Kung Fu Panda 3 - Blu-ray Review - Home Theater Forum and Systems - HomeTheaterShack.com

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Kung Fu Panda 3 - Blu-ray Review

Title: Kung Fu Panda 3


HTS Overall Score:87

Who would have thought that 2008’s smash hit “Kung Fu Panda” would make it this far. Once upon a time Dreamworks studio was just a fledgling animation studio, with their claims to fame being “Prince of Egypt” and “The Road to El Dorado”. “Shrek” was the first time the studio had something that could ALMOST rival the greats like “Disney” and “Pixar”, but it wasn’t long before they really fine-tuned their style and released “Kung Fu Panda”, a moderate hit, and then the wildly popular “How to Train Your Dragon”. At this point the studio was now recognized as a SERIOUS animation studio, and was given the budgets and tools that they needed to play with the big boys. “Kung Fu Panda 2” was ALMOST as good as the 2008 predecessor, and was a really enjoyable entry into the franchise’s heavily Eastern film. Now, almost 8 years later we have the third installment. A fun, but somewhat flawed, movie that acts as the bookend to the philosophical journey of the clumsy panda, Po.

Chubby little Po (Jack Black) has risen from the ranks of a relative nobody, to becoming the savior of all China after becoming the dragon warrior. A legendary warrior who has been foretold for hundreds of years. This time Po is back in Black (pun intended) and eating himself to death while kicking butt and taking names. However, this time he will be fighting something greater than just a regular mortal warrior. Master Oogway (Randall Duk Kum) has gone to the spirit world, but in his absence a new threat has come to light in the form of a dead warrior named Kai (J.K. Simmons). Kai has been trapped in the spirit world for 500 years, but has been learning to harness the power of chi, and has absorbed all of the chi energy from the dead masters that have been populating the spirit realm for the last 500 years. After absorbing the incredibly powerful Master Oogway, Kai now has the ability to come back to the mortal realm and wreak vengeance on everyone.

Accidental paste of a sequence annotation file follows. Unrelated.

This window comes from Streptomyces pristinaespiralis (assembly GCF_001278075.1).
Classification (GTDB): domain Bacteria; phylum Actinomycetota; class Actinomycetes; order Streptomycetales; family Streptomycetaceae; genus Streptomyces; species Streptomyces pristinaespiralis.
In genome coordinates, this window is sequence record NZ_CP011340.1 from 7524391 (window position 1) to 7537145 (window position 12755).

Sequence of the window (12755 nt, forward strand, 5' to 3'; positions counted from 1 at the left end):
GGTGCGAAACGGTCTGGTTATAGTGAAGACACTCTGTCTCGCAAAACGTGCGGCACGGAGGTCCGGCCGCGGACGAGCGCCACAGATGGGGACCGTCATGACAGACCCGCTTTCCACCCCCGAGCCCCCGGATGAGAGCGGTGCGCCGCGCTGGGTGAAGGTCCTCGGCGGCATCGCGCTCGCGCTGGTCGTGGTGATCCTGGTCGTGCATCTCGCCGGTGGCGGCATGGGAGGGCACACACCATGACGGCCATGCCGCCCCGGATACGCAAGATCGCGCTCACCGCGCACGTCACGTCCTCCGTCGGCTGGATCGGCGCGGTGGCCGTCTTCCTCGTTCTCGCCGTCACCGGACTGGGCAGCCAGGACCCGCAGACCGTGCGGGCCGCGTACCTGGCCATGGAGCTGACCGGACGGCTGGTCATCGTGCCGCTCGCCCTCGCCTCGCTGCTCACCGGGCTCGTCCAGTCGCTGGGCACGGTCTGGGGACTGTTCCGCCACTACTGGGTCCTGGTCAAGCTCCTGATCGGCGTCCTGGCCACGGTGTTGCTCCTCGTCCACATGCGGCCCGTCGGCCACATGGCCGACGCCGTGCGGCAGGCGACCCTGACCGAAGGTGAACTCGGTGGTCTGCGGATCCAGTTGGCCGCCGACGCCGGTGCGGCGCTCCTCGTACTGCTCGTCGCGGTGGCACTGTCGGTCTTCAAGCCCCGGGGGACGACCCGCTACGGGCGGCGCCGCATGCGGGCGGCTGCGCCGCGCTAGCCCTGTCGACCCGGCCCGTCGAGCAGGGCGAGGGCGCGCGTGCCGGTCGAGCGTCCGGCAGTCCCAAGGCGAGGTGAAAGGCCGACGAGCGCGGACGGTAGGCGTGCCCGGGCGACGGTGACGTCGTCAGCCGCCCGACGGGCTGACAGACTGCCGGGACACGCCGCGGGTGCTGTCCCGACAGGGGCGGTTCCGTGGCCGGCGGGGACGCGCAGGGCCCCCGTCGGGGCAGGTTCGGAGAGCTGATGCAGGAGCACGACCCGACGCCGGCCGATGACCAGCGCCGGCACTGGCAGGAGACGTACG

Destroying everything in his path, Kai makes his way to Master Shifu (Dustin Hoffman) and the rest of the 5 legendary warriors. Simultaneously, Po has just found his birth father, Li (played by Bryan Cranston), after we saw at the end of “Kung Fu Panda 2” the truth about there being Pandas left in the world. Li returns to bring Po back to the Panda village and reunite with his son, but there seems to be something that he’s hiding. A secret that may stunt Po’s growth in learning how to master the art of Chi before Master Kai ruins the entire world. Along the way Po once again learns something about who he really is, and beings the transformation into the true legend that he was always destined to be.